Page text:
Notice of Intent To Repatriate a Cultural Item: Binghamton University, State University of New York, Binghamton, NY, 11679 [2013-03654]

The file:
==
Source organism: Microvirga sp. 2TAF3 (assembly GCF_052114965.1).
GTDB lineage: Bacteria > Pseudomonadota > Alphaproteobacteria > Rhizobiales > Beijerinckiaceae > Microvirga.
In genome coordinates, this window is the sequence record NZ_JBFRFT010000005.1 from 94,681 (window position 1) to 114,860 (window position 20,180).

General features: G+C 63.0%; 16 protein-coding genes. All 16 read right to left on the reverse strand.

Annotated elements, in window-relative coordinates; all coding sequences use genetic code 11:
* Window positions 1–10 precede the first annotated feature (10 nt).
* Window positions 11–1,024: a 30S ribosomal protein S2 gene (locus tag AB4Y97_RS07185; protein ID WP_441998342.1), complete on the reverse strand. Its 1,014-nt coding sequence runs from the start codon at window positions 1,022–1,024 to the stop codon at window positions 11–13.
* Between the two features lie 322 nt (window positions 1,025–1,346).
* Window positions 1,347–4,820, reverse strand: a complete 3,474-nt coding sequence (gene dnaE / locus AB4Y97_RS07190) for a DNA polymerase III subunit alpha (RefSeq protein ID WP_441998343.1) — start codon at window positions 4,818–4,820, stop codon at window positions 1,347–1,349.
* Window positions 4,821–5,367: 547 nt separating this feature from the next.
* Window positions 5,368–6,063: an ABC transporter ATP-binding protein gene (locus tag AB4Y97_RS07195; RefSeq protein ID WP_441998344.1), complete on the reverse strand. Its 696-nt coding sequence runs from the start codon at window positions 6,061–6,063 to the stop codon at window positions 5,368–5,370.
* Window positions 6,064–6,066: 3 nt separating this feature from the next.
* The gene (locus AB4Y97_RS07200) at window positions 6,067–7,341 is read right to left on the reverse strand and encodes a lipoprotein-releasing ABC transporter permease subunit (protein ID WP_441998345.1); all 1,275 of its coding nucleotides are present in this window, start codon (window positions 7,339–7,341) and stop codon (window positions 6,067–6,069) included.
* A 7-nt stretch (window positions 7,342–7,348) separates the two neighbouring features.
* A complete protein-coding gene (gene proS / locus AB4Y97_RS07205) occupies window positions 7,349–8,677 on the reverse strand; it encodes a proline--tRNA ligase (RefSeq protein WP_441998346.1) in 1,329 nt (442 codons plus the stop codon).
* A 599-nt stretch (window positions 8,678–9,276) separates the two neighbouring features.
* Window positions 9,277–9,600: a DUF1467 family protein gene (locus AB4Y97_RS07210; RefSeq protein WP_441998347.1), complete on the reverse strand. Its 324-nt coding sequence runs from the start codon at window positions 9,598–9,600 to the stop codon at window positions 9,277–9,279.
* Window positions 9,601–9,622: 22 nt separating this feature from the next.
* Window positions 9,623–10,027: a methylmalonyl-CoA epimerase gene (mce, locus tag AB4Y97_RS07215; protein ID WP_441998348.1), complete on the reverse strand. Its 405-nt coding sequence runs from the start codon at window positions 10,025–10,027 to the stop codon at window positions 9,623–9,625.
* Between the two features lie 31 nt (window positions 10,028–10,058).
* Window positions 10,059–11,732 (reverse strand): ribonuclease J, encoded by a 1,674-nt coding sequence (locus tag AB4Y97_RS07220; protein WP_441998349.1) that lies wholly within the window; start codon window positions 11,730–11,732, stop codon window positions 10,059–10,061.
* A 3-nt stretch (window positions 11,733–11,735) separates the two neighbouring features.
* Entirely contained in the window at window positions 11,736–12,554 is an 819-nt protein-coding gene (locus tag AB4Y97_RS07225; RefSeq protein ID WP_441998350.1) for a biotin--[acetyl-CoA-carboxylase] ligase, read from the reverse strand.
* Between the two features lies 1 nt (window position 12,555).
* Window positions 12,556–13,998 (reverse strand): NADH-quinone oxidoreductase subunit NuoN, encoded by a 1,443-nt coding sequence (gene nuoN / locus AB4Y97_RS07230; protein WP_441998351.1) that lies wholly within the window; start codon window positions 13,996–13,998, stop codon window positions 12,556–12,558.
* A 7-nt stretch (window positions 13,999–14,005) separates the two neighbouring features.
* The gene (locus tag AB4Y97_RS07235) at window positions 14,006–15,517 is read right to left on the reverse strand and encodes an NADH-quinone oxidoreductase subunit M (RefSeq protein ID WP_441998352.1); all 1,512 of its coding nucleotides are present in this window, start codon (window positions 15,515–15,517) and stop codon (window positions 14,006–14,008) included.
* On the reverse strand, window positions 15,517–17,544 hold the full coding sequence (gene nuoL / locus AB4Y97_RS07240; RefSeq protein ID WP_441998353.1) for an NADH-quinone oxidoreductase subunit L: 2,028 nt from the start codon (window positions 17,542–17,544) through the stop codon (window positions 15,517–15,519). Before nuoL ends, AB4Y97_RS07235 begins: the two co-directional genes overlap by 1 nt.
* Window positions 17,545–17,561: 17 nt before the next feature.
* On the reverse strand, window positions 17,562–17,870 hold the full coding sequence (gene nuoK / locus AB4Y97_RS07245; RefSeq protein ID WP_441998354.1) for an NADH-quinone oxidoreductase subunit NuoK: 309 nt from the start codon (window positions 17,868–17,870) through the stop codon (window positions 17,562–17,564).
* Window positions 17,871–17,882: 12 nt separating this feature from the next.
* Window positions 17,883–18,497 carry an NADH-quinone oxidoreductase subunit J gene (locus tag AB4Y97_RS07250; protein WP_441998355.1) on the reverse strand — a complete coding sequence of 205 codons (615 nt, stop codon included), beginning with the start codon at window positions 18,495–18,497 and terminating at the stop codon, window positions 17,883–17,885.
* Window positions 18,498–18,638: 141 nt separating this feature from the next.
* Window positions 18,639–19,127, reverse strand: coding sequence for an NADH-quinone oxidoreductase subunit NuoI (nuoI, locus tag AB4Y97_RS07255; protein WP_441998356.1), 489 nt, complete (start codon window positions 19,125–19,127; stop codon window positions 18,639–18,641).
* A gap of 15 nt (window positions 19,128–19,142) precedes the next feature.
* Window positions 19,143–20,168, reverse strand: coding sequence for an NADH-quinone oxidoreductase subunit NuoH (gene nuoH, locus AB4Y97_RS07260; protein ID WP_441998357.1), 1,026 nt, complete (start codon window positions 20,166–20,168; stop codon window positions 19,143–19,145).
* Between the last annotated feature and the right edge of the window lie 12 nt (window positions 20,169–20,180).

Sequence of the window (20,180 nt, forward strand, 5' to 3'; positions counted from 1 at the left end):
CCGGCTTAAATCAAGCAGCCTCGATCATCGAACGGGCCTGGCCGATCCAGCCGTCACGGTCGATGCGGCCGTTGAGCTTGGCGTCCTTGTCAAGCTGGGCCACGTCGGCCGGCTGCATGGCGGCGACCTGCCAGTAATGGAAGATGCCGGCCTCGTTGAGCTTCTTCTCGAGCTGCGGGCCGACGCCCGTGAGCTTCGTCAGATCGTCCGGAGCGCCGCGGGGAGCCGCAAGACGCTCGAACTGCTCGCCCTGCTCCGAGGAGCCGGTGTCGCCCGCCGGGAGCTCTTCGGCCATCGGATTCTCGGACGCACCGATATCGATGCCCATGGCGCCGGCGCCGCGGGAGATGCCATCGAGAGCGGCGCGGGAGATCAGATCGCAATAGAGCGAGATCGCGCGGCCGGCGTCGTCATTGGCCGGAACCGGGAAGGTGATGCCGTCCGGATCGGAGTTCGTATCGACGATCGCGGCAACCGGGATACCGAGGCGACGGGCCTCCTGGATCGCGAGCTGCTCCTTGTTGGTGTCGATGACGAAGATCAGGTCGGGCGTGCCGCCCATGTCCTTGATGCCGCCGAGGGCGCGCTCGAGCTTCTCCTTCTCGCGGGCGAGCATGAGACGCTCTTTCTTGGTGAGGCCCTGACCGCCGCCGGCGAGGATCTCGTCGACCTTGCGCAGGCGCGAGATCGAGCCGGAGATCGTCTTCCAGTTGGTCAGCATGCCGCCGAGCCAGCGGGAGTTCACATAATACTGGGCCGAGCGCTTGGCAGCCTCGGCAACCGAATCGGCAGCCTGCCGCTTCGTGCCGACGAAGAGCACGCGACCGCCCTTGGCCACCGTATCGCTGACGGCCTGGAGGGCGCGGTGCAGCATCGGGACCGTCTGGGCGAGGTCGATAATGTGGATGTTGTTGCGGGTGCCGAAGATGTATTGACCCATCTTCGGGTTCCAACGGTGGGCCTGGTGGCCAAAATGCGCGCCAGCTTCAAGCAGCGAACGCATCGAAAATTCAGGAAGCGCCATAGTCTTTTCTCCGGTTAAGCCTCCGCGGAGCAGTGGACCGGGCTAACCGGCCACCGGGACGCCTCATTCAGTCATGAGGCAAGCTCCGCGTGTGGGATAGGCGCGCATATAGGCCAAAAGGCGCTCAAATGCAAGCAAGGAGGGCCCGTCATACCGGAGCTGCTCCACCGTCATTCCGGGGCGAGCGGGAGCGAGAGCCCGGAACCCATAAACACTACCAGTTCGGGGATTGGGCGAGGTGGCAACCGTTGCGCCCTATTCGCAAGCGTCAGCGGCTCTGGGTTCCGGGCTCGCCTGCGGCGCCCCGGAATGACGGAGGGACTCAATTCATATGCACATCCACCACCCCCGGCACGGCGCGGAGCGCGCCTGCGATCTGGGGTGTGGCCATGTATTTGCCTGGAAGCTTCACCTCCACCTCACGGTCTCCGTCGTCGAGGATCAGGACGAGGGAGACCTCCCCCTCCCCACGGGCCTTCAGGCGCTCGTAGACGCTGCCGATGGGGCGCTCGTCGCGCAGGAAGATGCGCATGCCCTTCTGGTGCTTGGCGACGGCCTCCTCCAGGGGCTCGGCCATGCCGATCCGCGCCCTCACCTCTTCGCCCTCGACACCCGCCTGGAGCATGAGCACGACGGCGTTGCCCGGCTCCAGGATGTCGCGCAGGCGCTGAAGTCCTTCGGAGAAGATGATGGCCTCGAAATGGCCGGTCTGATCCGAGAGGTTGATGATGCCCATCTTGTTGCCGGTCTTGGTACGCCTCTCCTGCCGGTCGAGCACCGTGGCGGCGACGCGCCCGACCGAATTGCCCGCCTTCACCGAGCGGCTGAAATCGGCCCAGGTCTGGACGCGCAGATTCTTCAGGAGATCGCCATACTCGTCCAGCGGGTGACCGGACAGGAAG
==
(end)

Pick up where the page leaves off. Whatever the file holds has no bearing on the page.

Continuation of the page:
Download as PDF Federal Register / Vol. 78, No. 33 / Tuesday, February 19, 2013 / Notices Determinations Made by the Grand Rapids Public Museum Officials of the Grand Rapids Public Museum have determined that: • Pursuant to 25 U.S.C. 3001(9), the human remains described in this notice represent the physical remains of one individual of Native American ancestry. • Pursuant to 25 U.S.C. 3001(3)(A), the 12 objects described above are reasonably believed to have been placed with or near individual human remains at the time of death or later as part of the death rite or ceremony. • Pursuant to 25 U.S.C. 3001(2), there is a relationship of shared group identity that can be reasonably traced between the Native American human remains and associated funerary objects and the Chickasaw Nation. Additional Requestors and Disposition Representatives of any Indian tribe that believes itself to be culturally affiliated with the human remains and associated funerary objects should contact Marilyn Merdzinski, Director of Education & Interpretation, Grand Rapids Public Museum, 272 Pearl St. NW., Grand Rapids, MI 49501, telephone (616) 929–1801, before March 21, 2013. Repatriation of the human remains and associated funerary objects to the Chickasaw Nation may proceed after that date if no additional claimants come forward. The Grand Rapids Public Museum is responsible for notifying the Chickasaw Nation, the Eastern Band of Cherokee Indians, and the United Keetoowah Band of Cherokee Indians in Oklahoma that this notice has been published. Dated: January 25, 2013. Melanie O’Brien, Acting Manager, National NAGPRA Program. [FR Doc. 2013–03632 Filed 2–15–13; 8:45 am] BILLING CODE 4312–50–P DEPARTMENT OF THE INTERIOR National Park Service [NPS–WASO–NAGPRA–11918; 2200–1100– 665] TKELLEY on DSK3SPTVN1PROD with NOTICES Notice of Intent To Repatriate a Cultural Item: Binghamton University, State University of New York, Binghamton, NY National Park Service, Interior. Notice. AGENCY: ACTION: Binghamton University, in consultation with the appropriate Indian tribes, has determined that a cultural item meets the definition of sacred object and repatriation to the SUMMARY: VerDate Mar<15>2010 17:49 Feb 15, 2013 Jkt 229001 Indian tribe stated below may occur if no additional claimants come forward. Representatives of any Indian tribe that believes itself to be culturally affiliated with the cultural item may contact Binghamton University. DATES: Representatives of any Indian tribe that believes it has a cultural affiliation with the cultural item should contact Binghamton University at the address below by March 21, 2013. ADDRESSES: Nina M. Versaggi, Public Archaeology Facility, Binghamton University, Binghamton, NY 13902– 6000, telephone (607) 777–4786. SUPPLEMENTARY INFORMATION: Notice is here given in accordance with the Native American Graves Protection and Repatriation Act (NAGPRA), 25 U.S.C. 3005, of the intent to repatriate a cultural item in the possession of Binghamton University that meets the definition of sacred object under 25 U.S.C. 3001. This notice is published as part of the National Park Service’s administrative responsibilities under NAGPRA, 25 U.S.C. 3003(d)(3). The determinations in this notice are the sole responsibility of the museum, institution, or Federal agency that has control of the Native American cultural item. The National Park Service is not responsible for the determinations in this notice. History and Description of the Cultural Item(s) During the middle to late 1960s, the Anthropology Department at Binghamton University acquired a False Face mask made by an artist from the Six Nations, in Ontario, Canada. A typed index card accompanying the mask reads: ‘‘Big lipped Grandfather, Onondaga Nation, Deer Clan, Six Nations Reservation—Ontario.’’ The mask is carved wood with a black face with a red mouth, turned up at the corners, with a hole in the center. The mask face has a curved nose with holes and metal eye inlays surrounding center eyeholes. The face is framed with dark hair, and there are carved and etched lines on the face. On March 11, 2003, Binghamton University hosted a consultation meeting for all Federally recognized tribes to review NAGPRA summaries as part of the process of determining cultural affiliation. A group of traditional representatives from the Cayuga Nation; Saint Regis Mohawk Tribe (previously listed as the St. Regis Band of Mohawk Indians of New York); Seneca Nation of Indians (previously listed as the Seneca Nation of New York); Seneca-Cayuga Tribe of Oklahoma; and Tuscarora Nation met PO 00000 Frm 00058 Fmt 4703 Sfmt 9990 11679 privately after the open consultation. On July 17, 2012, a representative of the Onondaga Nation met with representatives of Binghamton University, and subsequently, the Onondaga Nation requested the repatriation of the mask. Determinations Made by Binghamton University Officials of Binghamton University have determined that: • Pursuant to 25 U.S.C. 3001(3)(C), the one cultural item described above is a specific ceremonial object needed by traditional Native American religious leaders for the practice of traditional Native American religions by their present-day adherents. • Pursuant to 25 U.S.C. 3001(2), there is a relationship of shared group identity that can be reasonably traced between the sacred object and the Onondaga Nation. Additional Requestors and Disposition Representatives of any other Indian tribe that believes itself to be culturally affiliated with the sacred object should contact Nina M. Versaggi, Public Archaeology Facility, Binghamton University, Binghamton, NY 13902– 6000, telephone (607) 777–4786 before March 21, 2013. Repatriation of the sacred object to the Onondaga Nation may proceed after that date if no additional claimants come forward. Binghamton University is responsible for notifying the Cayuga Nation; Delaware Nation, Oklahoma; Delaware Tribe of Indians; Oneida Nation of New York; Oneida Tribe of Indians of Wisconsin; Onondaga Nation; Saint Regis Mohawk Tribe (previously listed as the St. Regis Band of Mohawk Indians of New York); Seneca Nation of Indians (previously listed as the Seneca Nation of New York); Seneca-Cayuga Tribe of Oklahoma; Stockbridge Munsee Community, Wisconsin; Tonawanda Band of Seneca (previously listed as the Tonawanda Band of Seneca Indians of New York); and Tuscarora Nation that this notice has been published. Dated: December 13, 2012. Sherry Hutt, Manager, National Native American Graves Protection and Repatriation Act Program. [FR Doc. 2013–03654 Filed 2–15–13; 8:45 am] BILLING CODE 4312–50–P E:\FR\FM\19FEN1.SGM 19FEN1